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Naspers Limited
Traded asJSE: NPN
IndustryE-commerce, fintech, food delivery
Founded12 May 1915; 105 years ago (1915-05-12)
South Africa
Area served
Key people
Koos Bekker (Chair)
Bob van Dijk (CEO)
Phuti Mahanyele-Dabengwa (CEO, South Africa)
RevenueIncrease US$22.1 billion (FY 2020)[1][2]
Increase US$3.7 billion (FY 2020)[3]
Total assetsIncrease US$36.3 billion (FY 2020)[2]
Total equityIncrease US$29.93 billion (FY 2020)[2]

Naspers Limited is a multinational consumer Internet company headquartered in South Africa. Its principal operations include online classified advertising, fintech, payments, and food delivery.

Founded in 1915 by Jannie Marais of Coetsenburg and attorney W.A. Hofmeyr; the company launched with the support of Jan Christiaan Smuts, Louis Botha, and National Party founding president J.B.M. Hertzog.

Naspers owns, or has controlling interest in, various businesses, including Prosus, Media24, and Takealot. In 2001, Naspers made an early, successful investment of US$32 million, in Tencent. As of 2018, Naspers had approximately a 31 percent stake in Tencent, becoming its largest shareholder,[4][5] and Africa’s biggest public company. In recent years, Naspers has continued to build substantial holdings in consumer internet companies around the world, with a particular focus on India.


De Nasionale Pers Beperkt[edit]

Naspers' headquarters in Cape Town's central business district

Naspers was founded, in 1915, as De Nasionale Pers Beperkt (National Press Ltd) as a publisher and printer of newspapers and magazines.[6][7] A group of prominent Cape Afrikaners decided, in December 1914, at a meeting in Stellenbosch, to form a publishing company that would support Afrikaner nationalism,[8]:290 in the wake of the Boer Wars.[9] It therefore also supported the Nationalist Party (NP).[10][11] It was founded by W. A. Hofmeyr, a well-known Cape lawyer and National Party organizer; Jannie Marais, a prominent Stellenbosch farmer, purchased a quarter of the 20,000 issued £1 shares in the new company.[8]:290 Naspers first published the Afrikaans language daily De Burger (later renamed Die Burger) in June 1915, which was followed by its first magazine, De Huisgenoot (later Die Huisgenoot), in 1916.[12]

In 1918, the company added book publishing to its portfolio, making it one of Africa's most significant media hubs. In 1985, the company launched the first pay-TV system, evolving from publisher to media company.[12] Documents collected by non-profit Open Secrets revealed how Naspers funded the National Party (NP) during apartheid, and that the NP also held 74,000 shares in Naspers in 1984.

In a letter written to F.W. de Klerk, on 17 August 1989, Naspers then managing director Ton Vosloo reaffirmed the company's support of the NP. Vosloo reminded de Klerk of its donation of R150,000 (approximately R1-million today), made to the NP before the 1987 elections. The company had then also pledged a further R220,000 in support of the NP ahead of South Africa's last race-based general elections, in September 1989. Vosloo ended his letter, promising funding to the NP in Transvaal, by adding that "our newspaper Beeld in the Transvaal is your ally and we trust that this formidable combination will wipe out the competition."[13]

In 1997, the Truth and Reconciliation Commission requested that Naspers make a submission about the years between 1960 and 1994 (thus, broadly, between the Sharpeville tragedy, in March 1960, and the first democratic elections of April 1994), specifically, the media's role during this period. Naspers refused to comply, which led to 127 Naspers employees each making an individual submission to the TRC, apologising for their role in the apartheid years. They said Naspers newspapers had formed an integral part of the power structure which implemented and maintained apartheid through, for instance, supporting the NP in elections and referendums.[14][15] Nasionale Pers officially changed its name to Naspers in 1998.[12]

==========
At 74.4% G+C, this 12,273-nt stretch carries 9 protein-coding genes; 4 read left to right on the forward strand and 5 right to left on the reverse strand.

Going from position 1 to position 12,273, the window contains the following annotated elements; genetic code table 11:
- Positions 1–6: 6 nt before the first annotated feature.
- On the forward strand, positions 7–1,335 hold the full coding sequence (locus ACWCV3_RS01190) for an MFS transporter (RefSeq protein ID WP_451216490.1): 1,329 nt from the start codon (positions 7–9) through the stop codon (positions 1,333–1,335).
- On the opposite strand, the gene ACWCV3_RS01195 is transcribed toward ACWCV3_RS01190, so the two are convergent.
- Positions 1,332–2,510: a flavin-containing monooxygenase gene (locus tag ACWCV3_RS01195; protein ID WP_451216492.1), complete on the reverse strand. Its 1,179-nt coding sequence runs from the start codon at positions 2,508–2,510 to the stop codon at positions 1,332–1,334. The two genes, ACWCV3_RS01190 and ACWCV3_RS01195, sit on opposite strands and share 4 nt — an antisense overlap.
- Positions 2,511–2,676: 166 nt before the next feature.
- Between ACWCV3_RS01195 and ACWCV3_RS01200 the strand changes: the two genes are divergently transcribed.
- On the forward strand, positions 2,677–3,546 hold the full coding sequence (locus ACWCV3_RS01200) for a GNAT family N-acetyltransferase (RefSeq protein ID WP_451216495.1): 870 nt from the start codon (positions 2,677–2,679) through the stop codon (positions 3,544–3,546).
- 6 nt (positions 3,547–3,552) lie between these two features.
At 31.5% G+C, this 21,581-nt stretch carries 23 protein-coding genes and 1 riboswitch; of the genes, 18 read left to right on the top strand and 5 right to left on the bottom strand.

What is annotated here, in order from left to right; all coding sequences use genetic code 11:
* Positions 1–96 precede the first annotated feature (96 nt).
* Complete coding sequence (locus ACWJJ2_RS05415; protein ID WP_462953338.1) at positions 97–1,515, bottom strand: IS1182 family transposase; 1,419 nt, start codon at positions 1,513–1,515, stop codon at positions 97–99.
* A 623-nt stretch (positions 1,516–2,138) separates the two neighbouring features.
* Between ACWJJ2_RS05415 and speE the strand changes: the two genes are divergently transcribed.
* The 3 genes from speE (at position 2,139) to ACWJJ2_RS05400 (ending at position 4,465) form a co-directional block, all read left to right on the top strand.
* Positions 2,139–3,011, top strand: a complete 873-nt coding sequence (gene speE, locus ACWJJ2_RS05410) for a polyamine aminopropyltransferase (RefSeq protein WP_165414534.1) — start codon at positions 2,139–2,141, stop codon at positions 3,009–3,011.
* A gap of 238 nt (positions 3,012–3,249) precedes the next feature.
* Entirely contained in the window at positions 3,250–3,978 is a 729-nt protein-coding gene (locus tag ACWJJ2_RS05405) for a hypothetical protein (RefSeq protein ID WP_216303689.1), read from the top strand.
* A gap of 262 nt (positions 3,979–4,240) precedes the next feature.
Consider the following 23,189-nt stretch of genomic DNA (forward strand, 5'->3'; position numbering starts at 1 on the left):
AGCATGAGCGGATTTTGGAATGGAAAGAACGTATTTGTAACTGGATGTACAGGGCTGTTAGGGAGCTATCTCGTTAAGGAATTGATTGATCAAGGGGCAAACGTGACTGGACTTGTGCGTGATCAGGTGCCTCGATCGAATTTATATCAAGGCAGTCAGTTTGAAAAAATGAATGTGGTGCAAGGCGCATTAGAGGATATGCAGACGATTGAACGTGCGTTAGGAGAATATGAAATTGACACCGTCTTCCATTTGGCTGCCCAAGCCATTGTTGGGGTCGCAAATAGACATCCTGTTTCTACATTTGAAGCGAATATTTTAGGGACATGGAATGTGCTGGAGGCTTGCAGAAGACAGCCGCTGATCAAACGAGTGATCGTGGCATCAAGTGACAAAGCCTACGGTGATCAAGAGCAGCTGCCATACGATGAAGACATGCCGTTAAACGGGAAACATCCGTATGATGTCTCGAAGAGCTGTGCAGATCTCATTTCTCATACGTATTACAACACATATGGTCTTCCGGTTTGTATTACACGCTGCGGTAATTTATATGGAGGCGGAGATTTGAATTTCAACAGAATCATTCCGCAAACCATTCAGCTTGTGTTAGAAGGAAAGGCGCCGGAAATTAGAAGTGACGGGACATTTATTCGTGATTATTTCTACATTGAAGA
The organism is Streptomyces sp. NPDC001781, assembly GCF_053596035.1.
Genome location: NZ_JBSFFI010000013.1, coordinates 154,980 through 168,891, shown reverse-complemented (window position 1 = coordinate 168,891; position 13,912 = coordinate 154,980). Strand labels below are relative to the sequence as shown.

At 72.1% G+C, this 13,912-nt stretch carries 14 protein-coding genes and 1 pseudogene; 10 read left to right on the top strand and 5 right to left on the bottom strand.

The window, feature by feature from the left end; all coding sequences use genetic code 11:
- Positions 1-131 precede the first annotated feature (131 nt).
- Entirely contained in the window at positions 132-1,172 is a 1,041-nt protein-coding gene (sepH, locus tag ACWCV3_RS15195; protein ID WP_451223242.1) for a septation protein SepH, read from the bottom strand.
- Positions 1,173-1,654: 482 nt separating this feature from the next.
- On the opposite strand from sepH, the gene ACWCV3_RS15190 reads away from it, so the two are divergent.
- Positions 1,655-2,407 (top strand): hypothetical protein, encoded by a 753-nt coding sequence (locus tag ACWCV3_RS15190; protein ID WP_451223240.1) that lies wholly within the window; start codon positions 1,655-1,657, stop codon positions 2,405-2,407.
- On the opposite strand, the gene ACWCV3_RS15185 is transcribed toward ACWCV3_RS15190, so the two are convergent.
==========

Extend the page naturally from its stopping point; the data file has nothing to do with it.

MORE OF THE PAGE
In 2015, Media24 CEO Esmare Weideman apologised for Naspers's role in supporting apartheid.[16]

In 2019, Naspers appointed former Shanduka Group CEO Phuti Mahanyele-Dabengwa, to lead its South African interests.[17]

Public company[edit]

Since 1994, the company has been listed on the Johannesburg Stock Exchange in South Africa, and has been designated as part of the Top 10 index over the past several years. It also has a Level I American Depository Receipt programme (ADR programme) listing on the London Stock Exchange (LSE), with an over-the-counter (OTC) trade.

International ventures[edit]


Naspers purchased 630,240,380 shares of Chinese internet company Tencent, owner of WeChat, and an array of fintech apps and mobile games, from early investors including PCCW and IDG Capital[18] (then a start-up) in 2001. The investment paid off for Naspers in dramatic fashion, boosting Naspers stock price over time,[19] and making it the most valuable publicly traded business in Africa by 2017. It sold a part of its stake in March 2018, raising some $10 billion. At that time, its initial investment of $32 million was valued at over $175 billion.[20] Notably, the market value of its Tencent holdings was greater than the market capitalization of the firm itself. The move has been referred to as one of the most successful venture capital investments of all time.[21]

Other ventures[edit]

Subsidiaries and investments include Prosus, Media24 and Takealot. Naspers, via Prosus, also holds a minority investment in listed, social-network platforms Tencent and Mail.Ru. Naspers acquired global fintech firm PayU, consolidating online payment companies under one brand, now owned by Prosus. Myriad International Holdings, a subsidiary of Prosus, owns a 28.7 percent stake in Digital Sky Technologies (DST), the Russian firm behind investments in Internet companies like Facebook, Groupon, and Zynga. In March 2014, raised $75 million from Naspers.[22]